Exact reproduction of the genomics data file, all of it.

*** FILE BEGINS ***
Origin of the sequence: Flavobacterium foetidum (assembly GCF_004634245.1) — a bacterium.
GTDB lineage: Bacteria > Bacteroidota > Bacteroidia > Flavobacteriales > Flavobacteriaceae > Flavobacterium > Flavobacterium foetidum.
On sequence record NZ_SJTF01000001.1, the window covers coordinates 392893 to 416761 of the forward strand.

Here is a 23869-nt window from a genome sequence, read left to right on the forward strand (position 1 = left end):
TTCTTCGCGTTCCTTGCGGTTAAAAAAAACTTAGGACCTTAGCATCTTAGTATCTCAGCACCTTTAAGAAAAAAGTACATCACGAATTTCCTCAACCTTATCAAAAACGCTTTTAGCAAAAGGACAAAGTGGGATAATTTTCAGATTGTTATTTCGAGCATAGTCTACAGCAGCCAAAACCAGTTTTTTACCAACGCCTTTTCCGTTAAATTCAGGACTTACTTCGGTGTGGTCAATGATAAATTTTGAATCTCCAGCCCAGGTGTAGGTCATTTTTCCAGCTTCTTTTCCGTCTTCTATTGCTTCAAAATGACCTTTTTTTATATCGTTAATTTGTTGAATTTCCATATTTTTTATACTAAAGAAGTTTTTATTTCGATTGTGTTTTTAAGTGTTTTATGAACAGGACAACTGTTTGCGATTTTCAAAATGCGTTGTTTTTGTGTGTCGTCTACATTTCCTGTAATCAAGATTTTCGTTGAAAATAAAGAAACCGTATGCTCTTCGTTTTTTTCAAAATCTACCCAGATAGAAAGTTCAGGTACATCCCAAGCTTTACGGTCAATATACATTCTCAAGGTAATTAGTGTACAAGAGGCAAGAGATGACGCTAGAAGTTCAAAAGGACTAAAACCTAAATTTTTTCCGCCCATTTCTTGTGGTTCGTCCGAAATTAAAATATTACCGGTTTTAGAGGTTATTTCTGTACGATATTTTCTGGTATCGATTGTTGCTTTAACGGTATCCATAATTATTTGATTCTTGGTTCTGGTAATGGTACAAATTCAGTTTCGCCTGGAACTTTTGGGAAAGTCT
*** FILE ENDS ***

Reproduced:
Origin of the sequence: Flavobacterium foetidum (assembly GCF_004634245.1) — a bacterium.
GTDB lineage: Bacteria > Bacteroidota > Bacteroidia > Flavobacteriales > Flavobacteriaceae > Flavobacterium > Flavobacterium foetidum.
On sequence record NZ_SJTF01000001.1, the window covers coordinates 392893 to 416761 of the forward strand.

Here is a 23869-nt window from a genome sequence, read left to right on the forward strand (position 1 = left end):
TTCTTCGCGTTCCTTGCGGTTAAAAAAAACTTAGGACCTTAGCATCTTAGTATCTCAGCACCTTTAAGAAAAAAGTACATCACGAATTTCCTCAACCTTATCAAAAACGCTTTTAGCAAAAGGACAAAGTGGGATAATTTTCAGATTGTTATTTCGAGCATAGTCTACAGCAGCCAAAACCAGTTTTTTACCAACGCCTTTTCCGTTAAATTCAGGACTTACTTCGGTGTGGTCAATGATAAATTTTGAATCTCCAGCCCAGGTGTAGGTCATTTTTCCAGCTTCTTTTCCGTCTTCTATTGCTTCAAAATGACCTTTTTTTATATCGTTAATTTGTTGAATTTCCATATTTTTTATACTAAAGAAGTTTTTATTTCGATTGTGTTTTTAAGTGTTTTATGAACAGGACAACTGTTTGCGATTTTCAAAATGCGTTGTTTTTGTGTGTCGTCTACATTTCCTGTAATCAAGATTTTCGTTGAAAATAAAGAAACCGTATGCTCTTCGTTTTTTTCAAAATCTACCCAGATAGAAAGTTCAGGTACATCCCAAGCTTTACGGTCAATATACATTCTCAAGGTAATTAGTGTACAAGAGGCAAGAGATGACGCTAGAAGTTCAAAAGGACTAAAACCTAAATTTTTTCCGCCCATTTCTTGTGGTTCGTCCGAAATTAAAATATTACCGGTTTTAGAGGTTATTTCTGTACGATATTTTCTGGTATCGATTGTTGCTTTAACGGTATCCATAATTATTTGATTCTTGGTTCTGGTAATGGTACAAATTCAGTTTCGCCTGGAACTTTTGGGAAAGTCT